Syria’s main opposition National Coalition said on Wednesday any political settlement to the country’s two-year-old civil war must start with President Bashar al-Assad’s ouster, implicitly rejecting a US-Russian initiative for dialogue with the regime.
But UN-Arab League peace envoy Lakhdar Brahimi has hailed the agreement between Washington and Moscow to push both sides in the Syrian conflict to end the bloodshed and sit down for talks.
And on the ground, the head of the powerful jihadist rebel Al-Nusra Front, Abu Mohammed al-Jawlani, was wounded by army bombing near Damascus, a watchdog said.
“The National Coalition welcomes all international efforts which call for a political solution to achieve the aspirations of the Syrian people and their hope for a democratic state, so long as they begin with the departure of Bashar al-Assad and his regime,” the opposition umbrella group said.
The response could be a blow to the US-Russian initiative, which is based on an international deal agreed in Geneva last year that makes no mention of Assad stepping down.
The opposition has long insisted that the embattled president cannot stay on, but the regime insists that Assad’s future will be decided in elections, with a vote scheduled for 2014.
Speaking of the deal announced by US Secretary of State John Kerry and his Russian counterpart Sergei Lavrov after talks in Moscow on Tuesday, Brahimi said “this is the first hopeful news concerning that unhappy country in a very long time.”
“The statements made in Moscow constitute a very significant first step forward. It is nevertheless only a first step” toward ending a war that has killed more than 70,000 people, Brahimi said.
“There is every reason to expect” backing for the accord from the remaining UN Security Council permanent members” — Britain, China and France, he added.
“It is equally important that the entire region mobilises in the support of the process.”
British Prime Minister David Cameron announced he will fly to Russia on Friday to discuss the Syrian conflict with President Vladimir Putin.
In announcing the deal, Lavrov said the two countries were ready to use all their resources to bring “the government and opposition to the negotiating table.”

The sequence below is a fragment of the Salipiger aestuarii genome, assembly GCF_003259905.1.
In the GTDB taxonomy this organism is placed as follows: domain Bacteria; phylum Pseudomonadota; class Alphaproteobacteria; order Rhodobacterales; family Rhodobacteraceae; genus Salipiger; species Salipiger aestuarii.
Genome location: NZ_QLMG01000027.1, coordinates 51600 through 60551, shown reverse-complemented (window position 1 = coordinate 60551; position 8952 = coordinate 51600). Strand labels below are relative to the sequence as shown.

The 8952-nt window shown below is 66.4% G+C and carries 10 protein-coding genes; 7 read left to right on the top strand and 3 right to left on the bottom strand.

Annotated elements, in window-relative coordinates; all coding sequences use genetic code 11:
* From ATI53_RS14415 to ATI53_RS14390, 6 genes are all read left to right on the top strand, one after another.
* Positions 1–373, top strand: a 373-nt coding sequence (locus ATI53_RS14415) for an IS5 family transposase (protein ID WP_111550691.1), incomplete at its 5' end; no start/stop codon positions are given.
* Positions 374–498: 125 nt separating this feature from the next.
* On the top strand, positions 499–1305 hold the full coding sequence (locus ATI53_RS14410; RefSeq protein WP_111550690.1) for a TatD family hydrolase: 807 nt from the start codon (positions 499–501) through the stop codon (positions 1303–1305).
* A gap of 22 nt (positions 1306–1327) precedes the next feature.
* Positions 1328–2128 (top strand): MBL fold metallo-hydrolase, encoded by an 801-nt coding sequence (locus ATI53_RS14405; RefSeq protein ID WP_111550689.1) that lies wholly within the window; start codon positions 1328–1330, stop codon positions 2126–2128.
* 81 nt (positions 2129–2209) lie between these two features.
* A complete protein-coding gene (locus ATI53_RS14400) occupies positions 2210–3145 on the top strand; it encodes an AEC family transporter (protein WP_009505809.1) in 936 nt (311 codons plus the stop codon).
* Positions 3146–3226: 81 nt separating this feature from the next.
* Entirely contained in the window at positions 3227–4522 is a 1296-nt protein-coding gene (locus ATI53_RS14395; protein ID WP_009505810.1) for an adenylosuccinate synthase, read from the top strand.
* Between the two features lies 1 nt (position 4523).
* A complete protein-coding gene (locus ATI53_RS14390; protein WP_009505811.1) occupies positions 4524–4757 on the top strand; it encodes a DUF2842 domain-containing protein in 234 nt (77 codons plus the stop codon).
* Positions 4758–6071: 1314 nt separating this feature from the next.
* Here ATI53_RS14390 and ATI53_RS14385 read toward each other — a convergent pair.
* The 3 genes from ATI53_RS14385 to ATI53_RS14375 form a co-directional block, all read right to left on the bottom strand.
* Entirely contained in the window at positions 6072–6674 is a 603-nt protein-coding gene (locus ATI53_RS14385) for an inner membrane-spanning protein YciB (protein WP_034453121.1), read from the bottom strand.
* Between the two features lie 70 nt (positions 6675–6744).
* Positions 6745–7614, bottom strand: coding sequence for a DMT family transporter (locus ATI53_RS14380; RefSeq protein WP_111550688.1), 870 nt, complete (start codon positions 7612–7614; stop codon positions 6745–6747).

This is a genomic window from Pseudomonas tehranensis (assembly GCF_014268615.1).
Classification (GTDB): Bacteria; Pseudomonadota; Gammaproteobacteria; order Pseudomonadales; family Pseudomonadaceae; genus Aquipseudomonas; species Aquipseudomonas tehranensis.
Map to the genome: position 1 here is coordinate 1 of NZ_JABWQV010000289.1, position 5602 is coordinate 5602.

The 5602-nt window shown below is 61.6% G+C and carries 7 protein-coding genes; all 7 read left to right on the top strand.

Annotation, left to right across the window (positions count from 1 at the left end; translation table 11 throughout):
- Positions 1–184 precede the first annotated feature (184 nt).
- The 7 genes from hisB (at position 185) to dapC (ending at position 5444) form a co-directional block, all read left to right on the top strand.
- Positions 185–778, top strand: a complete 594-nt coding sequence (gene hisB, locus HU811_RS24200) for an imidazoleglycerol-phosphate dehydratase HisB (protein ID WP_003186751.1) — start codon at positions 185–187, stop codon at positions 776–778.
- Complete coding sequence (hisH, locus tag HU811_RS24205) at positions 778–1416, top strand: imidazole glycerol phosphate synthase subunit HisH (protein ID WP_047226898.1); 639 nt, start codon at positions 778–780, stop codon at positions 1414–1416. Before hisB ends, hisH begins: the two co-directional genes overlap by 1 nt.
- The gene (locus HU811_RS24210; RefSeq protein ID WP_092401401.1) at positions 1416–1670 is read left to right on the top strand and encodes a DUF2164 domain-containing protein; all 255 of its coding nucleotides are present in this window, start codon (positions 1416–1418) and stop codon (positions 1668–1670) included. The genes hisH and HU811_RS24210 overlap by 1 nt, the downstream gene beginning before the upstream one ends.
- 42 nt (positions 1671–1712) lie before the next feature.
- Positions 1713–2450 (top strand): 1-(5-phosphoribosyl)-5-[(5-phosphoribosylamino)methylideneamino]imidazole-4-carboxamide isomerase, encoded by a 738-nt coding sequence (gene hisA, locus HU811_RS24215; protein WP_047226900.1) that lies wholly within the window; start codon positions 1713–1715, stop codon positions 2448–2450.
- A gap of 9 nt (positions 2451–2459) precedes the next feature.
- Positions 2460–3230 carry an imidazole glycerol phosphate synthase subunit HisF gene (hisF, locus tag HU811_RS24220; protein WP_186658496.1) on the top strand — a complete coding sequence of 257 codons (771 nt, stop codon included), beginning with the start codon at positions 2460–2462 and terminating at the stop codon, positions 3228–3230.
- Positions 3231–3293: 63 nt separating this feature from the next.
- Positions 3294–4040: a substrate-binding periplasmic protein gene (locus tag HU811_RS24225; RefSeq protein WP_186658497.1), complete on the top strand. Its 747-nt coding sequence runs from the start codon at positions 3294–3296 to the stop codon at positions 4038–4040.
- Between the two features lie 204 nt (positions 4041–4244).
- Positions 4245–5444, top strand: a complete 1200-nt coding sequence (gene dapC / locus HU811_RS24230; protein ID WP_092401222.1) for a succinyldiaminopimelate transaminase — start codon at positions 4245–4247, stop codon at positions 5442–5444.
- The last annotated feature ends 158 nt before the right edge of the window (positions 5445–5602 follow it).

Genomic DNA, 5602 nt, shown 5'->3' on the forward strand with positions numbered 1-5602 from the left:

“We agreed that Russia and the United States will encourage both the Syria government and opposition groups to find a political solution,” he said.
Lavrov and Kerry said they hoped they could convene an international conference by the end of May to build on a deal agreed by world powers in Geneva last June for a peaceful solution in Syria.
The Geneva deal, which calls for a transitional government, “should be the roadmap… by which the people of Syria can find their way to the new Syria and in which the bloodshed, the killing, the massacres can end”, Kerry said.
Kerry said only the regime and the opposition can determine the make-up of a transitional government to shepherd the war-torn nation towards democratic elections.
“It’s impossible for me as an individual to understand how Syria could possibly be governed in the future by the man who has committed the things that we know have taken place,” Kerry said.
Russia has long accused the West of aggravating the Syrian conflict by seeking to topple Assad, whose regime has yet to react to the initiative announced in Moscow.
And the US and other Western states have accused Russia of failing to use its influence with the regime to halt the bloodshed, and of keeping up military deliveries to Assad.
On the ground, the Syrian Observatory for Human Rights said Al-Nusra chief Jawlani and some of his group had been wounded south of Damascus.
Observatory chief Rami Abdel Rahman was only immediately able to say that Jawlani had been hit in the foot.
Al-Nusra, which seeks to establish an Islamic state in Syria, is among the most prominent and successful fighting organisations in the conflict.
Elsewhere, rebels shot down a air force fighter jet over the northern province of Aleppo and the Observatory also reported that troops had stormed the rebel-held town of Khirbet Ghazaleh in southern Daraa province, taking large parts of it.
Meanwhile, UN efforts were underway to free four peacekeepers from the Philippines seized on Tuesday by a rebel group on the Golan in the second such abduction of Filipino forces in two months.
In other developments, the Internet was restored in Syria, residents and state media said, after a two-day blackout that official media blamed on a technical fault.
And the State Department said the United States is to donate another $100 million (76 million euros) in humanitarian aid to Syrian refugees, boosting its total to $510 million.
Since the war erupted, more than 1.5 million Syrians have fled into neighbouring nations, including Turkey, Jordan and Lebanon, vastly straining their resources.